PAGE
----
In many ways, flakka hysteria is a microcosm of previous media scare stories in which low income individuals, particularly when they are people of colour, are demonised for drug use. This despite the fact that white Americans are more likely than black Americans to use drugs according to a 2011 survey from the Substance Abuse and Mental Health Services Administration.
All three of the stories previously discussed concern African American men, harkening back to racially biased media depiction of crack use in the eighties.
In 1987 the New York Times published an article claiming that “Smokers often search the floor for specks of crack that do not exist, accuse each other of stealing crack they never had and attack each other with knives or with the butane torches used to smoke the drug”.
This myth of crack-induced violence, found to have no basis in reality by academic researchers, was combined with racially coded language like ‘inner city’ and ‘ghetto’ to typify crack cocaine use as prevalent among African Americans and its users as violent and aggressive.
The same New York Times article even quoted Dr Charles Watli, the chief medical examiner of Dade County Florida, as having discovered:
“a syndrome called cocaine-related delirium in which the police found people who had used cocaine wildly yelling, screaming or running through the streets. In more than a dozen cases, the victims had to be restrained and then died suddenly”.
Replace cocaine with flakka and the New York Times article could have been written months ago. In fact just this year epidemiologist at Nova Southeastern University Jim Hall is quoted by CBS News as diagnosing flakka users with:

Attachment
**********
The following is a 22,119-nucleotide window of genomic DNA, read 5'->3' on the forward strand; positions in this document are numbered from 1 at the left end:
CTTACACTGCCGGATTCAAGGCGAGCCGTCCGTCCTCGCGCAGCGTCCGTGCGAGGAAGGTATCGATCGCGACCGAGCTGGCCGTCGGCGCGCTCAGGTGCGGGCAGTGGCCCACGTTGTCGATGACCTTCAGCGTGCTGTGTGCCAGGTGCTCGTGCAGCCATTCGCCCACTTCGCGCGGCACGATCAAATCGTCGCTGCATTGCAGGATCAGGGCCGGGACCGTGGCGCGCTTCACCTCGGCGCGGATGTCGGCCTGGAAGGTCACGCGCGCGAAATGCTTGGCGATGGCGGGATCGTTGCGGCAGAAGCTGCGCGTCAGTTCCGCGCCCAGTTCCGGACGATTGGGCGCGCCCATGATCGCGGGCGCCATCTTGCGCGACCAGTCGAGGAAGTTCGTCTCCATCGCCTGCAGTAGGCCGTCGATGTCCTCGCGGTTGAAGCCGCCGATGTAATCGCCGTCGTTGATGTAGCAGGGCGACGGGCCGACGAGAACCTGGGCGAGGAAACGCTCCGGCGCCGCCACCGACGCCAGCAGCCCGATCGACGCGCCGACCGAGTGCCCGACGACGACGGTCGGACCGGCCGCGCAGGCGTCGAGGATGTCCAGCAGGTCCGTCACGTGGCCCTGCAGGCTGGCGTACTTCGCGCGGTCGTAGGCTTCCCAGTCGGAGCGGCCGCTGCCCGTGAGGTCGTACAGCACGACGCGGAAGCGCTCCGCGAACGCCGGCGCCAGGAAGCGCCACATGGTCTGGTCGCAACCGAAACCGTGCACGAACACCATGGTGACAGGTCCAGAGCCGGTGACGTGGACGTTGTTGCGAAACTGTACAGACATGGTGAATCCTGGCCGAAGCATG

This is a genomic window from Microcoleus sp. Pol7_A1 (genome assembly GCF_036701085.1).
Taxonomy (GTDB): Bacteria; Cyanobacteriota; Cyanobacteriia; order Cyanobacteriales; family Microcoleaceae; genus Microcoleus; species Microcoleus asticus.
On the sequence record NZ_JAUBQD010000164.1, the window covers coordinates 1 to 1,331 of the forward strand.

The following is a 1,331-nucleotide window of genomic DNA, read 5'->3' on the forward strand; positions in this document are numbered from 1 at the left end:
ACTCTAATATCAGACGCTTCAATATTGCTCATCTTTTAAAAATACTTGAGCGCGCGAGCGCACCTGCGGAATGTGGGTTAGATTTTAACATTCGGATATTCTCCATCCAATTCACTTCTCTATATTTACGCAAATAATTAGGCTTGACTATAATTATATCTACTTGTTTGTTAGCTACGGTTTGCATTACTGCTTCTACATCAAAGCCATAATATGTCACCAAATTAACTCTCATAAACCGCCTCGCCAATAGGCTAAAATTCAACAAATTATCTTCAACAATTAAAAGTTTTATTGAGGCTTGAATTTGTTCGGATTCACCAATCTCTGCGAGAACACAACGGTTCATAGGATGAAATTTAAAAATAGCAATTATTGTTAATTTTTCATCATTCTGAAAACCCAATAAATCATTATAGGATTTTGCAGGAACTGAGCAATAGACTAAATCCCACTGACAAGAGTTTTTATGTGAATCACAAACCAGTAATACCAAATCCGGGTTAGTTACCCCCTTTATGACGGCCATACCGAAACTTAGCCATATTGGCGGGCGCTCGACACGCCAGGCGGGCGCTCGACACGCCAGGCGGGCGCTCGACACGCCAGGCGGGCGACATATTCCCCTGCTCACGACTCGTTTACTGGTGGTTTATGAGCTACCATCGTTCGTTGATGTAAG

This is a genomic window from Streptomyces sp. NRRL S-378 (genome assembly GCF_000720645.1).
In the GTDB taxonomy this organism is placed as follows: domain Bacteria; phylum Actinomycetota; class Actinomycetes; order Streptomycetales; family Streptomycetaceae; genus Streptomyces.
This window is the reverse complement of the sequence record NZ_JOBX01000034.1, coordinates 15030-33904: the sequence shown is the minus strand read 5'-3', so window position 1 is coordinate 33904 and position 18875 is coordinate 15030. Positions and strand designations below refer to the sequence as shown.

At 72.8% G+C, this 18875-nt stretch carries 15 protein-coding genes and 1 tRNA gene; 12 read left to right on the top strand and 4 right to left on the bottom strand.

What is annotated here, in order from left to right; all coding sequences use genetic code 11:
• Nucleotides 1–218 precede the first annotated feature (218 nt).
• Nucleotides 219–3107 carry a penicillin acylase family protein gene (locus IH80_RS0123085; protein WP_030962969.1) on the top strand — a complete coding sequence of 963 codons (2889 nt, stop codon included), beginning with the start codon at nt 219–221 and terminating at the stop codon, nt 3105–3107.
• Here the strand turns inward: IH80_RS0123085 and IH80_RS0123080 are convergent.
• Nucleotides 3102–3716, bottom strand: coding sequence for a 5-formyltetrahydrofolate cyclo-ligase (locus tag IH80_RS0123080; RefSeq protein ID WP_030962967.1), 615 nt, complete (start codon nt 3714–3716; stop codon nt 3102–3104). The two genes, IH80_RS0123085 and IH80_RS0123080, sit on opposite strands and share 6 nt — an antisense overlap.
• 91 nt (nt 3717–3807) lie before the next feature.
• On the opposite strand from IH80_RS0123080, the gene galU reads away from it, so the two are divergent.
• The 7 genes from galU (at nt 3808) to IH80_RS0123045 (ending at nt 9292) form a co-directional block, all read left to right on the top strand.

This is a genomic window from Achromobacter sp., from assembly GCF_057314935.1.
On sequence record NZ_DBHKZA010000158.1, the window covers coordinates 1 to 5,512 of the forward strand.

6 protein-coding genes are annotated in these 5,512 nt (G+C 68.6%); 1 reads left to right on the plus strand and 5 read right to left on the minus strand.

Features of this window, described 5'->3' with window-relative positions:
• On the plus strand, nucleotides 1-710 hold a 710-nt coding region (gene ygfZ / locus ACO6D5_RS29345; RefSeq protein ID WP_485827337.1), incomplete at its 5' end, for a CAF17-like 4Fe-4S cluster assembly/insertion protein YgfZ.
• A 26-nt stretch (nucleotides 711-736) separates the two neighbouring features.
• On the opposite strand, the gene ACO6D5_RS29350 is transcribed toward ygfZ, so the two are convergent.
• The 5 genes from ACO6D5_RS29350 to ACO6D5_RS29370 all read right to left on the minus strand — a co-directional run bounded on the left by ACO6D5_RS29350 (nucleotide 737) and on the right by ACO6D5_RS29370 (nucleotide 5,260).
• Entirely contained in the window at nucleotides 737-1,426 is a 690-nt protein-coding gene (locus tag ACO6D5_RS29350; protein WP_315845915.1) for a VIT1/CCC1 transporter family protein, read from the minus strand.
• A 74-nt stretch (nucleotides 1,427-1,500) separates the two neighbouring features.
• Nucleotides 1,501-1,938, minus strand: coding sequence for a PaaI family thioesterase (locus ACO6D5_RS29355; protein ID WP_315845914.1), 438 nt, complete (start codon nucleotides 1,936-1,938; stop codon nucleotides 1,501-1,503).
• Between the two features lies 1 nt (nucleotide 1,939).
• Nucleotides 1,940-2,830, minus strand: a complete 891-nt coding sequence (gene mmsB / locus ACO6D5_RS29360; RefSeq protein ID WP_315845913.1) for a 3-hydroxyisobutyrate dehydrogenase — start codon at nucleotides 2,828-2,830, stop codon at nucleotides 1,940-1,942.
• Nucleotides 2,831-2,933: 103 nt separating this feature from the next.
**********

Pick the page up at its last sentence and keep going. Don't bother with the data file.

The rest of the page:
“[a] syndrome referred to as excited delirium… [the] individual becomes psychotic, they often rip off their clothes and run out into the street violently and have an adrenaline-like strength… once they are restrained, if they don't receive immediate medical attention they can die."
The uncanny similarity between the two descriptions demonstrates the willingness to pathologize people who use drugs without accepting any contextualising information about their mental health or emotional state.
People who regularly engage in public drug use, especially of strong stimulants like flakka, are more likely to have insecure housing – a situation that can be both a consequence and cause of mental health problems.
The fear at the core of media hysteria that drugs can make a person ‘evil’ or give them ‘superhuman’ qualities dehumanises people who use drugs and prevents observers from accurately gauging the needs of people who use drugs and the difficulties they may face.
People from low-income areas who use drugs in public need supervised injection facilities if injecting drug users, effective treatment interventions and long-term support to rebuild stable lives, including possible psychiatric support and access to secure housing. The last thing they need is the stigma and demonization that the media offers, stigma that makes these necessary measures less achievable.